This anonymous essay was submitted to Open Philanthropy's Cause Exploration Prizes contest and posted to the Forum with the authors' permission.
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TL;DR: Civic engagement – the extent to which a person feels involved with their community and participates in activities to benefit the wider society - appears to be a predictor of positive well-being effects that may be overlooked when solely considering health and/or income.
This worldview investigation is written in response to Open Philanthropy’s call for proposals of a new metric to measure the non-health, non-pecuniary benefits of their Global Health and Wellbeing grantmaking efforts.
In the report, I propose two distinct measures for assessing an initiative’s impact on civic engagement, i.e. the practices and attitudes of involvement that contribute to a healthy democratic society. ‘Estimated Engagement’ provides a metric to approximate an intervention’s effects on community participation in socio-political activities, whilst the ‘Net Involvement Score’, asks citizens to self-report their sense of engagement at a local level and desire to positively impact the wider society.
However, it should be noted that this summary is the product of a superficial investigation into the social science and theory surrounding civic engagement. More in-depth research would be required to ascertain how the measures could be best implemented in practice and to validate their use in informing Open Phil’s evaluations.
Civic Engagement as an index
What is civic engagement?
Civic engagement can be defined as ‘individual and collective actions designed to identify and address issues of public concern’ or, more passively, as ‘a set of practices and attitudes of involvement in social and political life that converge to increase the health of a democratic society’. This can range from involvement with community organisations and institutions to participation in elections and volunteering - essentially encompassing any activity which promotes quality of life in a community through either political or non-political processes.
Four distinct constructs have been identified in the literature as being crucial for civic engagement:
- Civic Action - participation in activities such as volunteering or service-learning
- Civic Commitment - the willingness to make positive contributions to society
- Civic Skills - the ability to be involved in civil society, politics and democracy
- Social Cohesion – a sense of reciprocity, trust and bonding with others
How does civic engagement contribute to global health and wellbeing?
A sense of engagement has been found to strongly correlate with citizens’ subjective well-being. This is believed to be mediated by a greater sense of purpose and meaning in life, alongside increased feelings of self-efficacy. Conversely, disengaged citizens frequently report mental health challenges, loneliness and isolation. The relationship between civic engagement and overall life satisfaction appears to be reciprocal, in this way engagement can be viewed as both a proxy for and a predictor of wellbeing.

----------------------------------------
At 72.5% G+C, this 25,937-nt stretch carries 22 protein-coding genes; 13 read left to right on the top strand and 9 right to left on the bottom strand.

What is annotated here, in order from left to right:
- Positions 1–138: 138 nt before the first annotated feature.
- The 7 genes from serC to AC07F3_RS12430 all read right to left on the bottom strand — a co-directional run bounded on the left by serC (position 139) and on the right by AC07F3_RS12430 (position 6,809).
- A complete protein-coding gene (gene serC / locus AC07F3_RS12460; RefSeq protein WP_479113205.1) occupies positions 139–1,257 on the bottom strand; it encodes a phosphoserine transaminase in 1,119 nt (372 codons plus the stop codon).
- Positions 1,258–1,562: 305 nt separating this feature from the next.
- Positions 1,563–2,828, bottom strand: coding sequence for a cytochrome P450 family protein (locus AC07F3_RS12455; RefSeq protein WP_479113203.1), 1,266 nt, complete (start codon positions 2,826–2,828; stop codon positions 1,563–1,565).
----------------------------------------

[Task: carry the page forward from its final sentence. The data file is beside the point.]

Civic participation is also purported to facilitate the accumulation of social capital within communities, promoting equality whilst reducing feelings of apathy and alienation. The creation of such social and political bonds may also help to increase responsiveness to policy-making, giving countries’ governments a greater degree of legitimacy.
Youth engagement, in particular, has been cited as a crucial contributor to the maintenance of strong and stable democracies. When young people are given the chance to meaningfully engage in the decision-making process it not only appears to strengthen social cohesion but also empowers them to challenge incidences of discrimination, abuse and injustice.
What are the wider impacts of disengaged citizens?
More broadly, increasing civic engagement could have downstream benefits on various other global health issues and even mitigate existential risks. It has been suggested that citizens’ sense of involvement has been historically overlooked when it comes to evaluating threats to global security. Reports forecasting the potential impacts of geopolitical, technological, economic, and environmental trends rarely examine their effects on civic participation and community engagement. However, this appears to be an oversight given the possible risks posed by disengagement to a healthy and functioning society.
In 2021, for the first time, youth disillusionment was named a global risk by the World Economic Forum. They also observed that the prevalence of this phenomenon worsened during the recent pandemic. This sentiment is not only being expressed by the 50% of youth living in dictatorships and countries with authoritarian regimes but also those residing in westernised, supposedly democratic, nations. For example, in France between 30-40% of young people are thought to have abstained from voting in the last election, bolstering claims that they have lost faith in their ability to influence the political system.
The pervasive discontentment about the state of the world that this generation is currently reporting could plausibly be reduced by increasing their sense of engagement. Helping young people feel more invested in societal and democratic health would appear especially important given that the leaders of the future are undoubted among them. Ultimately, these individuals will likely face decisions that could influence the long-term future of humanity, providing a strong argument for initiatives which promote the development of sound moral values.
In addition, having a high proportion of disengaged citizens could conceivably lead to some or all of the following problems:
- Widespread social isolation and exclusion. This is already being observed to a worrying extent in some cultures e.g. the Japanese hikikomori
- Students dropping out of school or further education earlier
- Increased rates of crime and unemployment
- Higher proportions of citizens experiencing burnout and mental health issues
- Greater polarisation and civil unrest or, even worse, a total collapse of stable democracy
- Increased susceptibility of vulnerable citizens to radicalisation and committing acts of atrocity e.g. terrorist attacks and school shootings
What might measures of civic engagement reveal that are not captured in current evaluations of pecuniary and health effects?